Even the simplest cars could make use of a valet unit which is effectively a tow vehicle. Consider a small tow vehicle which simply hooks onto the vehicles tow hook. The car itself is left in neutral, but the tow unit gets control of the brakes. Most cars have power brakes, so drive-by-wire brakes would be a very simple addition to the typical car. No more complex than the remotely controlled brakes of a trailer. The tow unit would then test the brakes (applying them should cause tension on the tow line, otherwise slow down very gradually and signal a problem, and don't be going downhill) and then tow the car to its parking location, which might be some distance away. No backing up of course. In this case a permanent human valet would probably take control of the car for its final parking -- and removing and re-connecting the tow vehicle on demand.

Now none of this need be very fast in places where you get lots of advanced warning of need for the car, like airports where you have hours of notice. The valet units could drive the cars to their spots at 2 miles/hour if need be, to assure as much safety as required. In malls and offices, the tow to the parking area can be slow, but the trip back needs to be fast if the person wants their car right away.

Of course, if the car can give control of throttle and steering as well as brakes, you don't need an actual tow vehicle. Though you can still go as slow as you like, at least at airports. Valet units might start with simple following of guide-wires, and progress to active vision systems. Even if used in sealed off lots, they still would need basic sensors to avoid hitting things, but at very slow speeds the response time can be quite slow. It's also possible that the alleyway to and from the valet area could have other external sensors not on the valet units which detect any obstruction and signal all units to pause until it is dealt with. In that case cars could return quickly along such an alleyway, knowing it's safe to go faster.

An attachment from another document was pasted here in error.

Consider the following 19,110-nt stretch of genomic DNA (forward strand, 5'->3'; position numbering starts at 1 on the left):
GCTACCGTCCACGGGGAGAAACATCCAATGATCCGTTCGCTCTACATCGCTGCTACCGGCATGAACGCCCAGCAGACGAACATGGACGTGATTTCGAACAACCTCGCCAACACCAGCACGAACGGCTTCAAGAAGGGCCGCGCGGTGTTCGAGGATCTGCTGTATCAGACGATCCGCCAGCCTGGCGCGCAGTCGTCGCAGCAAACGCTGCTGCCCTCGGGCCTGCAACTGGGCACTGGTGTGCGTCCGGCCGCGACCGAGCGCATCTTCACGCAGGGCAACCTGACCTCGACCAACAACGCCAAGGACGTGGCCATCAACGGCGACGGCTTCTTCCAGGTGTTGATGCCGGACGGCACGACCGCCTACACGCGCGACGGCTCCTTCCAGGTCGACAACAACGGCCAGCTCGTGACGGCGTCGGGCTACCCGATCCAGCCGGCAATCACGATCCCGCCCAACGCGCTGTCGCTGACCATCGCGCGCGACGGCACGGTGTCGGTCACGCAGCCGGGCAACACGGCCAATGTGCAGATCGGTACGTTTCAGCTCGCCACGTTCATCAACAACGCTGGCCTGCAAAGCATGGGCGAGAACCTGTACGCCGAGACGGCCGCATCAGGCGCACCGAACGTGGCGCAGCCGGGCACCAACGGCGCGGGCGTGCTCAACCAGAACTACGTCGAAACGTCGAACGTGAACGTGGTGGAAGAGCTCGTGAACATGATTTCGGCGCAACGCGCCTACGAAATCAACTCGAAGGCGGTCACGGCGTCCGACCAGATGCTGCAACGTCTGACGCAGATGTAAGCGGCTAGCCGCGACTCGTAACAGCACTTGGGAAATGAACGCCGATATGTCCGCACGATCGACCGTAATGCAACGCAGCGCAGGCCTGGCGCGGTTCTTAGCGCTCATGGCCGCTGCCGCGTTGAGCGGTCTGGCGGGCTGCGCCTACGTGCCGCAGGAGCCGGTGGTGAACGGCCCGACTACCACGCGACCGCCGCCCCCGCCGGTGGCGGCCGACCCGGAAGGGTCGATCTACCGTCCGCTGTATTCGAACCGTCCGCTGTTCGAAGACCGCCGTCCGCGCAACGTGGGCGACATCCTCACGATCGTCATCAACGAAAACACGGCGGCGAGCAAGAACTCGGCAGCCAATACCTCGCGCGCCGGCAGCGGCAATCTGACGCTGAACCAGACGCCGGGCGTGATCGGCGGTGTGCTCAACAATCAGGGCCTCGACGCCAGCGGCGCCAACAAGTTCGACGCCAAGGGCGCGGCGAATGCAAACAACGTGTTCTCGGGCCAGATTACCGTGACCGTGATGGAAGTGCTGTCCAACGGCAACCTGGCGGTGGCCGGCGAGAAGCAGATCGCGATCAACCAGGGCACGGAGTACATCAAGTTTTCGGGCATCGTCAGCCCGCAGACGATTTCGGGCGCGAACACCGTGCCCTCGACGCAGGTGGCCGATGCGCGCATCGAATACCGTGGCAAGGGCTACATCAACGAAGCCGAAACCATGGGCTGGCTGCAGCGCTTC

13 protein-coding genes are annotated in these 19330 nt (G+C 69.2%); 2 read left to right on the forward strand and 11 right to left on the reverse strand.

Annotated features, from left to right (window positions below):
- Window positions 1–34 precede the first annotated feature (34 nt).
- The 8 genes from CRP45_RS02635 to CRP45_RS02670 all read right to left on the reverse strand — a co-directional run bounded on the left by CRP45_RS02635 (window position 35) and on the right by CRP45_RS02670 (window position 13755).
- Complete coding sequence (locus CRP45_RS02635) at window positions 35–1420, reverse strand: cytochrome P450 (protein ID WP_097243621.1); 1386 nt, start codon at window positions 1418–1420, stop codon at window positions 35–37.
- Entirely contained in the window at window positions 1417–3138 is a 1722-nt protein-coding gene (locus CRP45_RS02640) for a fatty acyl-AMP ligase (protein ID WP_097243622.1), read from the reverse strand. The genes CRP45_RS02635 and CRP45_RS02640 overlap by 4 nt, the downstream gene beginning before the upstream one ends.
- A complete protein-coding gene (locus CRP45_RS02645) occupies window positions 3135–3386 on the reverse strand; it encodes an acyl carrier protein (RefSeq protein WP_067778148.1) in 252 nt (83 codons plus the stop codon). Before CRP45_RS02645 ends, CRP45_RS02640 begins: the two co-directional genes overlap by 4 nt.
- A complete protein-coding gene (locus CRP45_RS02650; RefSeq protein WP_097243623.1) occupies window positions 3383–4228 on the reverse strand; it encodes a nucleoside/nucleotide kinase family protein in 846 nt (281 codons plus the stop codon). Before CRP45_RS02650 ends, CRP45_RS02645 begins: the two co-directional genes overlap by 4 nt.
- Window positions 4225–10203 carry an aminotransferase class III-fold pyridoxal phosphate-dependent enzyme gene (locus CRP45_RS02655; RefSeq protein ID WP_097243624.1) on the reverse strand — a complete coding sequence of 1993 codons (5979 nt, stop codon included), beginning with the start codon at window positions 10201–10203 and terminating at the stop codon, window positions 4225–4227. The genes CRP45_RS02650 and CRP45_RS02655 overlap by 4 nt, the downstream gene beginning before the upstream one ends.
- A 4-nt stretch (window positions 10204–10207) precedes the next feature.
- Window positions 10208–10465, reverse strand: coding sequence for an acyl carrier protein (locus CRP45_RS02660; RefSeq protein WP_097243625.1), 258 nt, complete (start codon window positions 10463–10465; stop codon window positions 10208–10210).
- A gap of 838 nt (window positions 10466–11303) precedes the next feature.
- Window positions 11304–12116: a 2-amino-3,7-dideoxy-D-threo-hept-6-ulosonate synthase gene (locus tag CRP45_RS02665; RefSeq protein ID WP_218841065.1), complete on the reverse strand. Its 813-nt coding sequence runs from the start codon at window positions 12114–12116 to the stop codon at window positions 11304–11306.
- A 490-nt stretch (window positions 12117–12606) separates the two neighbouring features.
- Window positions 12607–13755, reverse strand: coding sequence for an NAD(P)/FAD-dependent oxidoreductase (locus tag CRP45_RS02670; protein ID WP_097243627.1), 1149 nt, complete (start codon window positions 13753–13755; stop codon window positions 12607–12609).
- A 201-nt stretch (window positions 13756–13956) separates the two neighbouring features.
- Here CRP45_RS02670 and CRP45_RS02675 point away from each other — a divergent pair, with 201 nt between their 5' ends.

Tow units could be battery or gasoline powered, but if they can plug into the car's electrical system with sufficient current, they could run off the car's battery or alternator. Again, they don't need to be very fast so they don't need the sort of current electric cars deliver.

Naturally, if having more DBW in your car gets you better parking or better rates, people will want it. Many cars already have a lot of this, particularly hybrids and electrics. And the cars that can self-parallel park have all of it. Any car with cruise control has some DBW control of throttle. It may be possible to make a simple tow vehicle that uses the car's throttle for power but pulls the car by its tow-hook to get steering. This tow vehicle would not need nearly as much power and could work with minor modifications on most cars today.

Having a valet at the remote lot is reasonably efficient because they don't have to move with the cars as they travel from the owner drop-off to the remote lot, they only deal with cars coming in and out, like the valets at the owner point. It's not out of the question that owners could even connect valet units themselves, especially if it's just a matter of sticking it on the roof with a suction cup and enabling it.